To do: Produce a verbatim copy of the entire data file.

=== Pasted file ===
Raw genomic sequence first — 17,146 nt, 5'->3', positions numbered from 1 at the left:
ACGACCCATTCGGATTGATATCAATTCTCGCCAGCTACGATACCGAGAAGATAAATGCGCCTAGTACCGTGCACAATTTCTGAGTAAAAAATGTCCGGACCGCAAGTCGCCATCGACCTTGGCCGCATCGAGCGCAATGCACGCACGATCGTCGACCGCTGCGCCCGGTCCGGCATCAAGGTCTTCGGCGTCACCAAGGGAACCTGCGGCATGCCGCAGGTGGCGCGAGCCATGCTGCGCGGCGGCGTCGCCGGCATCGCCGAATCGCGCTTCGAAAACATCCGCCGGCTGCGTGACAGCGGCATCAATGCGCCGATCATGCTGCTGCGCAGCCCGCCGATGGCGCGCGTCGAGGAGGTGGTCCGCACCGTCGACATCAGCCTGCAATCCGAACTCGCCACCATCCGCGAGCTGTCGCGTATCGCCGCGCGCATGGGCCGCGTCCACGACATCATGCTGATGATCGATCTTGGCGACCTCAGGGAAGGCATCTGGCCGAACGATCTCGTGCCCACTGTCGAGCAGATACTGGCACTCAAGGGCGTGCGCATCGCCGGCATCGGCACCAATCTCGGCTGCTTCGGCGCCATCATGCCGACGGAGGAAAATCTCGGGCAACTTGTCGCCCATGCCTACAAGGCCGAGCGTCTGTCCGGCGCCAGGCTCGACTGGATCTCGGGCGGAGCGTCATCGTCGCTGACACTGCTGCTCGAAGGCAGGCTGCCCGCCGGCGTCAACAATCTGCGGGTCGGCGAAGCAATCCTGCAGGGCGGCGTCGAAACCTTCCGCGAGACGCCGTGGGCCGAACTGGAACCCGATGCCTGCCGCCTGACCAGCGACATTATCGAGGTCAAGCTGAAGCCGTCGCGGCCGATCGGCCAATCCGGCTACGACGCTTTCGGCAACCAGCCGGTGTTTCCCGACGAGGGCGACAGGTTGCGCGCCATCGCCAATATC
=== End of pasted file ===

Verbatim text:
Raw genomic sequence first — 17,146 nt, 5'->3', positions numbered from 1 at the left:
ACGACCCATTCGGATTGATATCAATTCTCGCCAGCTACGATACCGAGAAGATAAATGCGCCTAGTACCGTGCACAATTTCTGAGTAAAAAATGTCCGGACCGCAAGTCGCCATCGACCTTGGCCGCATCGAGCGCAATGCACGCACGATCGTCGACCGCTGCGCCCGGTCCGGCATCAAGGTCTTCGGCGTCACCAAGGGAACCTGCGGCATGCCGCAGGTGGCGCGAGCCATGCTGCGCGGCGGCGTCGCCGGCATCGCCGAATCGCGCTTCGAAAACATCCGCCGGCTGCGTGACAGCGGCATCAATGCGCCGATCATGCTGCTGCGCAGCCCGCCGATGGCGCGCGTCGAGGAGGTGGTCCGCACCGTCGACATCAGCCTGCAATCCGAACTCGCCACCATCCGCGAGCTGTCGCGTATCGCCGCGCGCATGGGCCGCGTCCACGACATCATGCTGATGATCGATCTTGGCGACCTCAGGGAAGGCATCTGGCCGAACGATCTCGTGCCCACTGTCGAGCAGATACTGGCACTCAAGGGCGTGCGCATCGCCGGCATCGGCACCAATCTCGGCTGCTTCGGCGCCATCATGCCGACGGAGGAAAATCTCGGGCAACTTGTCGCCCATGCCTACAAGGCCGAGCGTCTGTCCGGCGCCAGGCTCGACTGGATCTCGGGCGGAGCGTCATCGTCGCTGACACTGCTGCTCGAAGGCAGGCTGCCCGCCGGCGTCAACAATCTGCGGGTCGGCGAAGCAATCCTGCAGGGCGGCGTCGAAACCTTCCGCGAGACGCCGTGGGCCGAACTGGAACCCGATGCCTGCCGCCTGACCAGCGACATTATCGAGGTCAAGCTGAAGCCGTCGCGGCCGATCGGCCAATCCGGCTACGACGCTTTCGGCAACCAGCCGGTGTTTCCCGACGAGGGCGACAGGTTGCGCGCCATCGCCAATATC